Personal Posts, What Gaming Taught Me, Writing

What I learned about writing from Minecraft


I’m embarrassed to say that only a few days ago I finally bought myself minecraft. I’ve played the pocket edition demo and enjoyed watching my friends and favorite let’s players play it, but never had I played the actual game myself before. I can’t believe I have lived so long never having played it. Better late than never, I suppose.

I knew I was going to love minecraft. It’s creative and exciting, two things I love, and who doesn’t? But what I wasn’t expecting was how much I would learn about writing through minecraft, and, as always, I’ve made a list for it. ONWARD!

  • It’s all about location, location, location
    Where your characters take root or travel to should always play a role in the story. Does it snow? Are the characters acclimated to that kind of environment? What kind of trees are there? What kind of animals? Will there be towns to stay in or will they be forced to shelter in isolation. These are all key in setting up a believable location.
  • Physics, guys. Physics
    If your characters are going underground, and they try to dig, will sand fall onto them? If they’re digging into gravel, wouldn’t it shift depending on the gravity involved? If they stand in a body of water, will the current move them? It doesn’t have to be much, buy don’t make it easy on your characters. The environment can be just as big an obstacle as any other.
  • Please, please, please make your side characters somewhat interesting
    The AI in minecraft can be fun, funny, and extremely interesting to watch as they go about the environment, but the villager NPCs are absolutely dreadful. They make the most awful noises and the only thing they’re good for is trading but they hardly have anything worth trading for. If I find a village, I usually just go on ahead and slaughter everyone (I promise, I’m not a psychopath). Make even the most minor characters into something. If they appear, then they need a personality, too. Make every character appearance meaningful in some way. Otherwise, don’t put them in.
  • It’s okay to write scenes where your characters are alone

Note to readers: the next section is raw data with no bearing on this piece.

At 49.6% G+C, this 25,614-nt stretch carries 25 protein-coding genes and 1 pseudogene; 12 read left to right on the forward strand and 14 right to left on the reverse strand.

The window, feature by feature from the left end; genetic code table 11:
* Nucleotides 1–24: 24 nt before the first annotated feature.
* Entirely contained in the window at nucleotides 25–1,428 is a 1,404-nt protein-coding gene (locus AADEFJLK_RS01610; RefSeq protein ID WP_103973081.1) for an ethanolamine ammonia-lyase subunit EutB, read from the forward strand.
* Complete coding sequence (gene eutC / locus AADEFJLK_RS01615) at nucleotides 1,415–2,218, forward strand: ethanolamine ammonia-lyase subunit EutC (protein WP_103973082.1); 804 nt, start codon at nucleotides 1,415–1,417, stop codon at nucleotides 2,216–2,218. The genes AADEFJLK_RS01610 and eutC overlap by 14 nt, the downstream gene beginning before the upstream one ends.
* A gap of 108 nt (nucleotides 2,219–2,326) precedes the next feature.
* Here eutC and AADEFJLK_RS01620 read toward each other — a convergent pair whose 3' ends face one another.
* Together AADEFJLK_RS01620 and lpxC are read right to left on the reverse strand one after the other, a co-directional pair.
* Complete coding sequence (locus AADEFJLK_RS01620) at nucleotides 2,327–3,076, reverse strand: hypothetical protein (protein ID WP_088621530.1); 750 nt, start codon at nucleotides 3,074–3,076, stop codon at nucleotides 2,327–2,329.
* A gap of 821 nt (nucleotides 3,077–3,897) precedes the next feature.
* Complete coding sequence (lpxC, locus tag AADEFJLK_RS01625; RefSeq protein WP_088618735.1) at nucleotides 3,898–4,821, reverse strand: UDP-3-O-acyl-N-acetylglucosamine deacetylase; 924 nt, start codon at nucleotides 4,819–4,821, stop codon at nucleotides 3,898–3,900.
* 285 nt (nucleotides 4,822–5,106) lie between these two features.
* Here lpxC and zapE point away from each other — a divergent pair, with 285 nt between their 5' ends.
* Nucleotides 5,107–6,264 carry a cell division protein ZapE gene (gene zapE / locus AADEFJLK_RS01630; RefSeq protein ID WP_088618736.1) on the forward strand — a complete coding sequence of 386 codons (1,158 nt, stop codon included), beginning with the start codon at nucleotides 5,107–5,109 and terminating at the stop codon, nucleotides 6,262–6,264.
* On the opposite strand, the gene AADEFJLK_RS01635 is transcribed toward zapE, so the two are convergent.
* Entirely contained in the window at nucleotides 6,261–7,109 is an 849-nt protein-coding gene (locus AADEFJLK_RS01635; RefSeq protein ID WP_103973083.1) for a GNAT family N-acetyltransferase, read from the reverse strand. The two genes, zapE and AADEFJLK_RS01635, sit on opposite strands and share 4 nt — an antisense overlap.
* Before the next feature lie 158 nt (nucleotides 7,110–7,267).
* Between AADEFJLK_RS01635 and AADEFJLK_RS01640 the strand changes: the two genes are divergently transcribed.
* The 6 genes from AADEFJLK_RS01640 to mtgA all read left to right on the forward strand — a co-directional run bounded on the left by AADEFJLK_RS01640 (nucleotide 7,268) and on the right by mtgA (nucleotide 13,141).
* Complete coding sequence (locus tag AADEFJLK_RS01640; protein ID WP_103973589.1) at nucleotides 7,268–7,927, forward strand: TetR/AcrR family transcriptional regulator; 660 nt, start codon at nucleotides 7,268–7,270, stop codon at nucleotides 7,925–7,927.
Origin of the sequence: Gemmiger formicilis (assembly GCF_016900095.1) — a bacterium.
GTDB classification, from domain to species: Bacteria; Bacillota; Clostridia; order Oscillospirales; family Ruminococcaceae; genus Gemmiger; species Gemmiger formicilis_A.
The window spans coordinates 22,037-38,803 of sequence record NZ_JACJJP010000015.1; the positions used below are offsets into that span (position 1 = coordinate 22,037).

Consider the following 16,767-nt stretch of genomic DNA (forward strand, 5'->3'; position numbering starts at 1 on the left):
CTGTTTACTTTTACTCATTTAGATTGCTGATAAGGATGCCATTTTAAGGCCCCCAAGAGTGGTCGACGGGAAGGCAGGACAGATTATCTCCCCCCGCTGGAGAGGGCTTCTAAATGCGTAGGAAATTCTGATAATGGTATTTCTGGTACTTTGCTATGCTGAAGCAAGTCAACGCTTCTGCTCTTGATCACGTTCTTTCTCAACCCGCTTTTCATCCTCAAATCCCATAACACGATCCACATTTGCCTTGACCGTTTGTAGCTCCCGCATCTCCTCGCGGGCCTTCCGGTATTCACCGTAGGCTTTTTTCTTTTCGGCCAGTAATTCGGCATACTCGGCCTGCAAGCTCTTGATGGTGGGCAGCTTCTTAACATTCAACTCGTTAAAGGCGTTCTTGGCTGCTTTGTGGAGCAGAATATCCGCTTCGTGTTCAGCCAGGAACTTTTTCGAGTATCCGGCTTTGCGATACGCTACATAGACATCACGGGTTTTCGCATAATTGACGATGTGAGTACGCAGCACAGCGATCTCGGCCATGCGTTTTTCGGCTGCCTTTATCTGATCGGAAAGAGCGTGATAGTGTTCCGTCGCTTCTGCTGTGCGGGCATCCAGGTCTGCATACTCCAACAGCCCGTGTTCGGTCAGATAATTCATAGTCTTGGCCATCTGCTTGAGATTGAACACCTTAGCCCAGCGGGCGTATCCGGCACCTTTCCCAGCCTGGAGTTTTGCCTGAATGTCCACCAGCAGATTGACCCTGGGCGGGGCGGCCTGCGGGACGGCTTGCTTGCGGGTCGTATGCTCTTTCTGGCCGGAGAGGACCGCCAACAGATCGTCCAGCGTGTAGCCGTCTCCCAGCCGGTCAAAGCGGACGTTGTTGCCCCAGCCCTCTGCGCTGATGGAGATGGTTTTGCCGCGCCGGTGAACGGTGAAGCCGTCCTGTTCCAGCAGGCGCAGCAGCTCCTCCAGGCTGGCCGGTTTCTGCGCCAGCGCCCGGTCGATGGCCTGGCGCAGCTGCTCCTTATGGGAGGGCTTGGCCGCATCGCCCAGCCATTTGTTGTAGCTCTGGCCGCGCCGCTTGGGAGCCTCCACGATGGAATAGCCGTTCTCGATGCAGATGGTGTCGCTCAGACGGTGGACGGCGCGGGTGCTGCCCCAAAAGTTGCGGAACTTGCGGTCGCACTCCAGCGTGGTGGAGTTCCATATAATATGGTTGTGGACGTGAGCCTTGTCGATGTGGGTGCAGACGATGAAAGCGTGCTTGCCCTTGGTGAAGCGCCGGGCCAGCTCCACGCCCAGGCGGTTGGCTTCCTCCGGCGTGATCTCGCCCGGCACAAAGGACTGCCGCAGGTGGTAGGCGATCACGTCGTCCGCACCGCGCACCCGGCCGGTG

A major part of minecraft is when you’re traveling or just living day-by-day trying to survive. It gets lonely. If you’re in single player, you’re just that, completely alone with nothing and no one to talk to. And hopefully this isn’t just me, but I get majorly self-reflecting when I play. I mourn animals I have to kill, I get tired of killing things, I pray I find a village or that I will find someone or something in the seemingly vast and never ending world. Make your characters self-reflect. They’re humans (or non-humans?) too, and will have moments of loneliness, self-reflection, and in the beginning they mourn having to do certain things to survive. Just something to keep in mind as you write.
  • Even in the most fantastical and paranormal of places, there are rules
    In minecraft there is a mode called “Creative Mode” where you have unlimited access to every material available in the game without having to search for it as you would in the regular “Survival Mode.” You can no longer burn up in lava, or drown in water, and enemies no longer attack you, giving you free reign to build and manipulate the world however you see fit. However, there are still rules. You can spawn any creature, including the boss Ender Dragon, but they’ll still try to escape, they’re still hard to control, and the Ender Dragon will still try to kill you even though it can’t. And if you teleport off the map or try and teleport somewhere, which will get you stuck in a wall, you automatically die. Though this isn’t a big deal and everything is still easy, it is something to think about as you create your worlds. Even though you give your characters free reign and fantastic abilities, there needs to be a limit, otherwise there can be no plot and no conflict. What’s the point of a world with no obstacles?

Most of these are common plot aspects we see in everyday literature and things easily picked up on, but it’s nice to see how they are used in other mediums of creativity. Now for a few questions: What have you learned about writing from video games? Is there anything else you’ve learned in minecraft that I’ve failed to notice? Let me know, and comment below!

Thanks for reading.

-Lissy

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